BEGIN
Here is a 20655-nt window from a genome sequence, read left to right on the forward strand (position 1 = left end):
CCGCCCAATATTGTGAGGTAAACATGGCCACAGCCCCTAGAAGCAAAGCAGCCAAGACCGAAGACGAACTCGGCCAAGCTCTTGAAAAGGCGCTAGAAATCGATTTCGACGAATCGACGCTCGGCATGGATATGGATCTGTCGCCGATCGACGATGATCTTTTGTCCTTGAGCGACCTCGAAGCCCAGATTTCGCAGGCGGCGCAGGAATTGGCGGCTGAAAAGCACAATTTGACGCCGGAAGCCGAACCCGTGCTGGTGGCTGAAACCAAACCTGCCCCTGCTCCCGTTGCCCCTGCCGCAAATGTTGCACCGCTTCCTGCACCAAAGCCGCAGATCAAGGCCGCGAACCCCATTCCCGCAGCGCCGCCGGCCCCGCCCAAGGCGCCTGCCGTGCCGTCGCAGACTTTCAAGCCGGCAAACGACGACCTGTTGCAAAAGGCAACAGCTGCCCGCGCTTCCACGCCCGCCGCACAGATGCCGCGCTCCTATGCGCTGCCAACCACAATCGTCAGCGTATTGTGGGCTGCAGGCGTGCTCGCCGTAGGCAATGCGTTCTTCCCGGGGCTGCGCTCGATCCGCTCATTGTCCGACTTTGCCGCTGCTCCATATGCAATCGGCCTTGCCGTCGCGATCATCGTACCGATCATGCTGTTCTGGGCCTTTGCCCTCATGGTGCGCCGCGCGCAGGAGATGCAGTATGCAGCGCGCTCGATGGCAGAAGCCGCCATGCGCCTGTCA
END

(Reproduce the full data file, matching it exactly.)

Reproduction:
Here is a 20655-nt window from a genome sequence, read left to right on the forward strand (position 1 = left end):
CCGCCCAATATTGTGAGGTAAACATGGCCACAGCCCCTAGAAGCAAAGCAGCCAAGACCGAAGACGAACTCGGCCAAGCTCTTGAAAAGGCGCTAGAAATCGATTTCGACGAATCGACGCTCGGCATGGATATGGATCTGTCGCCGATCGACGATGATCTTTTGTCCTTGAGCGACCTCGAAGCCCAGATTTCGCAGGCGGCGCAGGAATTGGCGGCTGAAAAGCACAATTTGACGCCGGAAGCCGAACCCGTGCTGGTGGCTGAAACCAAACCTGCCCCTGCTCCCGTTGCCCCTGCCGCAAATGTTGCACCGCTTCCTGCACCAAAGCCGCAGATCAAGGCCGCGAACCCCATTCCCGCAGCGCCGCCGGCCCCGCCCAAGGCGCCTGCCGTGCCGTCGCAGACTTTCAAGCCGGCAAACGACGACCTGTTGCAAAAGGCAACAGCTGCCCGCGCTTCCACGCCCGCCGCACAGATGCCGCGCTCCTATGCGCTGCCAACCACAATCGTCAGCGTATTGTGGGCTGCAGGCGTGCTCGCCGTAGGCAATGCGTTCTTCCCGGGGCTGCGCTCGATCCGCTCATTGTCCGACTTTGCCGCTGCTCCATATGCAATCGGCCTTGCCGTCGCGATCATCGTACCGATCATGCTGTTCTGGGCCTTTGCCCTCATGGTGCGCCGCGCGCAGGAGATGCAGTATGCAGCGCGCTCGATGGCAGAAGCCGCCATGCGCCTGTCA